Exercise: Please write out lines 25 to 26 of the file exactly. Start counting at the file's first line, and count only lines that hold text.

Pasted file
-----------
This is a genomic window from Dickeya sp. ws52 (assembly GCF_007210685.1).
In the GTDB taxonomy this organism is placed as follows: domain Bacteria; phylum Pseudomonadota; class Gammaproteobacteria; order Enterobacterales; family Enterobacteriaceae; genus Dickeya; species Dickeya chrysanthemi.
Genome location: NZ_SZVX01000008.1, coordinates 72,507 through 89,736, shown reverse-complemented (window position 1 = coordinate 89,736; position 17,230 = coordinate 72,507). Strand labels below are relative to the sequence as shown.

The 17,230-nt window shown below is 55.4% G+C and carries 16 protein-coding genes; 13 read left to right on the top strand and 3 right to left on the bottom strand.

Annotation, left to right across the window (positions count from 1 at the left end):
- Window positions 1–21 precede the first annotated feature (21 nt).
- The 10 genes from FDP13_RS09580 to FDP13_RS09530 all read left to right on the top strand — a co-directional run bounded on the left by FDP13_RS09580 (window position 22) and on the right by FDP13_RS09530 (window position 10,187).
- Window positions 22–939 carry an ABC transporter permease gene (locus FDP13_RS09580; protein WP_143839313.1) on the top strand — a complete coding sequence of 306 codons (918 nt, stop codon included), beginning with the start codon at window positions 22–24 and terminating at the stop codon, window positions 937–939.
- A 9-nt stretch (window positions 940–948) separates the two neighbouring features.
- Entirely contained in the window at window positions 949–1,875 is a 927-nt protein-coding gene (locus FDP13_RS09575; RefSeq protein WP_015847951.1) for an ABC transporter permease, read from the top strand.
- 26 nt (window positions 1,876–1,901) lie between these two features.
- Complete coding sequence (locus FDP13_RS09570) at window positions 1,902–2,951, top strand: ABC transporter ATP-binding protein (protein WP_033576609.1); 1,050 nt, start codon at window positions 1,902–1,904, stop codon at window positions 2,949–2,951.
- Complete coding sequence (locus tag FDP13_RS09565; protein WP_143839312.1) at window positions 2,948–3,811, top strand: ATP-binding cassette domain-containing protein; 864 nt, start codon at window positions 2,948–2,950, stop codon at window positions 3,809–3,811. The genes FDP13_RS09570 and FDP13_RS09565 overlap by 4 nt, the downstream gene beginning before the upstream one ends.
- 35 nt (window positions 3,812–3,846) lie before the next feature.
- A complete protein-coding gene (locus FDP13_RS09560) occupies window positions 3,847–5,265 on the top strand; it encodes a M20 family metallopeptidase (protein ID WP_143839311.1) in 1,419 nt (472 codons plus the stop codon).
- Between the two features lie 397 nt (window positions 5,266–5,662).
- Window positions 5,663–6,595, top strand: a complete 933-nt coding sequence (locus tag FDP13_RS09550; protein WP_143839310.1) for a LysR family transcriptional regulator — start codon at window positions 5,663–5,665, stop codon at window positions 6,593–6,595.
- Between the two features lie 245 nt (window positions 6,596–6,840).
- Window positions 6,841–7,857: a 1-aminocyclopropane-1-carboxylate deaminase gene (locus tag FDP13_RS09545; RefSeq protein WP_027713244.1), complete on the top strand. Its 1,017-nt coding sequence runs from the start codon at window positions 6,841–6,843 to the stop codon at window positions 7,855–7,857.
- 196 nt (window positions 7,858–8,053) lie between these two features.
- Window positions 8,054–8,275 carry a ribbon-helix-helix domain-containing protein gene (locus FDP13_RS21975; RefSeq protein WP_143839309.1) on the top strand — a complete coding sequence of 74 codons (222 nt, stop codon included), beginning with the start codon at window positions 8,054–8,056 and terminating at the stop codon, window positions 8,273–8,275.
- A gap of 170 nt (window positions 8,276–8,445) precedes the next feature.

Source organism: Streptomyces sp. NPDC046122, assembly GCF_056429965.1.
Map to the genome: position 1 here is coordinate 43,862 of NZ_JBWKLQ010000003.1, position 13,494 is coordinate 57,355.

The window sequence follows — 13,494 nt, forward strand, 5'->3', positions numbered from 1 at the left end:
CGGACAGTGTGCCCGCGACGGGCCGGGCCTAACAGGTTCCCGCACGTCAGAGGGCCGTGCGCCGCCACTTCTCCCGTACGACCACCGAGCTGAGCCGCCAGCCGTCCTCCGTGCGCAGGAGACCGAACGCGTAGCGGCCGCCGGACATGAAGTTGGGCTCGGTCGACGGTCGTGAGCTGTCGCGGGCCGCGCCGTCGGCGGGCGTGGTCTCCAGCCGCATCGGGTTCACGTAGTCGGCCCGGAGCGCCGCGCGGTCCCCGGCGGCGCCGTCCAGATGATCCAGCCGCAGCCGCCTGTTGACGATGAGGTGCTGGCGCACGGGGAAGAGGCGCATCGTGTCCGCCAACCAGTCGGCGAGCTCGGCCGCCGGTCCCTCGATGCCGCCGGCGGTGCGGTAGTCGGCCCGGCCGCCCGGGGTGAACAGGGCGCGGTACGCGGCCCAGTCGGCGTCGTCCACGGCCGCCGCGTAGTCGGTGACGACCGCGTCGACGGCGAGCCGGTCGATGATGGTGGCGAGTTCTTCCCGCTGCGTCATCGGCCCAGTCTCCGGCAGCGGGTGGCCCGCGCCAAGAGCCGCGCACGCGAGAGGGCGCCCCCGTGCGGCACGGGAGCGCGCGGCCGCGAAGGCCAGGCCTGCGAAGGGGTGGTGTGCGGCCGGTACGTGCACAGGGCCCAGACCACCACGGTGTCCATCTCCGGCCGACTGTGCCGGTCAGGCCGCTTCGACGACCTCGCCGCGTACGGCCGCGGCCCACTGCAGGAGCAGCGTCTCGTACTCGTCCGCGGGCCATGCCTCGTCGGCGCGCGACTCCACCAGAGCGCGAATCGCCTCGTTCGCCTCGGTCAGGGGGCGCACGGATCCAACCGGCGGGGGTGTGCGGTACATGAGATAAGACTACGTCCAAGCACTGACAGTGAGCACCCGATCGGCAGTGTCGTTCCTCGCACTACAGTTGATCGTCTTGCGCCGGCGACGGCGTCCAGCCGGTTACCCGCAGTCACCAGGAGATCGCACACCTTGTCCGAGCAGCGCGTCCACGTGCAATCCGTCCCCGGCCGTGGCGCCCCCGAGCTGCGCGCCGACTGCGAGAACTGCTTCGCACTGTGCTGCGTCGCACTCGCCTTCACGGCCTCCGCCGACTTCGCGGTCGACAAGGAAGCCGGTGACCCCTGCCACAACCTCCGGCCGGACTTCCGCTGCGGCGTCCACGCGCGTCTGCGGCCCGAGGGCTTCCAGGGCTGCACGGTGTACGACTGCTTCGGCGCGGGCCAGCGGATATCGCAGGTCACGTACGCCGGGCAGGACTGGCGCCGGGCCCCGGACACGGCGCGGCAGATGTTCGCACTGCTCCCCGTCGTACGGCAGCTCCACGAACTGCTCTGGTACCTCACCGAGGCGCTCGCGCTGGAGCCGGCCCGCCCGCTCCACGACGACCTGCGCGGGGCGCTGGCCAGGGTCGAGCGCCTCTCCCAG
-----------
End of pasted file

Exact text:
The window sequence follows — 13,494 nt, forward strand, 5'->3', positions numbered from 1 at the left end:
CGGACAGTGTGCCCGCGACGGGCCGGGCCTAACAGGTTCCCGCACGTCAGAGGGCCGTGCGCCGCCACTTCTCCCGTACGACCACCGAGCTGAGCCGCCAGCCGTCCTCCGTGCGCAGGAGACCGAACGCGTAGCGGCCGCCGGACATGAAGTTGGGCTCGGTCGACGGTCGTGAGCTGTCGCGGGCCGCGCCGTCGGCGGGCGTGGTCTCCAGCCGCATCGGGTTCACGTAGTCGGCCCGGAGCGCCGCGCGGTCCCCGGCGGCGCCGTCCAGATGATCCAGCCGCAGCCGCCTGTTGACGATGAGGTGCTGGCGCACGGGGAAGAGGCGCATCGTGTCCGCCAACCAGTCGGCGAGCTCGGCCGCCGGTCCCTCGATGCCGCCGGCGGTGCGGTAGTCGGCCCGGCCGCCCGGGGTGAACAGGGCGCGGTACGCGGCCCAGTCGGCGTCGTCCACGGCCGCCGCGTAGTCGGTGACGACCGCGTCGACGGCGAGCCGGTCGATGATGGTGGCGAGTTCTTCCCGCTGCGTCATCGGCCCAGTCTCCGGCAGCGGGTGGCCCGCGCCAAGAGCCGCGCACGCGAGAGGGCGCCCCCGTGCGGCACGGGAGCGCGCGGCCGCGAAGGCCAGGCCTGCGAAGGGGTGGTGTGCGGCCGGTACGTGCACAGGGCCCAGACCACCACGGTGTCCATCTCCGGCCGACTGTGCCGGTCAGGCCGCTTCGACGACCTCGCCGCGTACGGCCGCGGCCCACTGCAGGAGCAGCGTCTCGTACTCGTCCGCGGGCCATGCCTCGTCGGCGCGCGACTCCACCAGAGCGCGAATCGCCTCGTTCGCCTCGGTCAGGGGGCGCACGGATCCAACCGGCGGGGGTGTGCGGTACATGAGATAAGACTACGTCCAAGCACTGACAGTGAGCACCCGATCGGCAGTGTCGTTCCTCGCACTACAGTTGATCGTCTTGCGCCGGCGACGGCGTCCAGCCGGTTACCCGCAGTCACCAGGAGATCGCACACCTTGTCCGAGCAGCGCGTCCACGTGCAATCCGTCCCCGGCCGTGGCGCCCCCGAGCTGCGCGCCGACTGCGAGAACTGCTTCGCACTGTGCTGCGTCGCACTCGCCTTCACGGCCTCCGCCGACTTCGCGGTCGACAAGGAAGCCGGTGACCCCTGCCACAACCTCCGGCCGGACTTCCGCTGCGGCGTCCACGCGCGTCTGCGGCCCGAGGGCTTCCAGGGCTGCACGGTGTACGACTGCTTCGGCGCGGGCCAGCGGATATCGCAGGTCACGTACGCCGGGCAGGACTGGCGCCGGGCCCCGGACACGGCGCGGCAGATGTTCGCACTGCTCCCCGTCGTACGGCAGCTCCACGAACTGCTCTGGTACCTCACCGAGGCGCTCGCGCTGGAGCCGGCCCGCCCGCTCCACGACGACCTGCGCGGGGCGCTGGCCAGGGTCGAGCGCCTCTCCCAG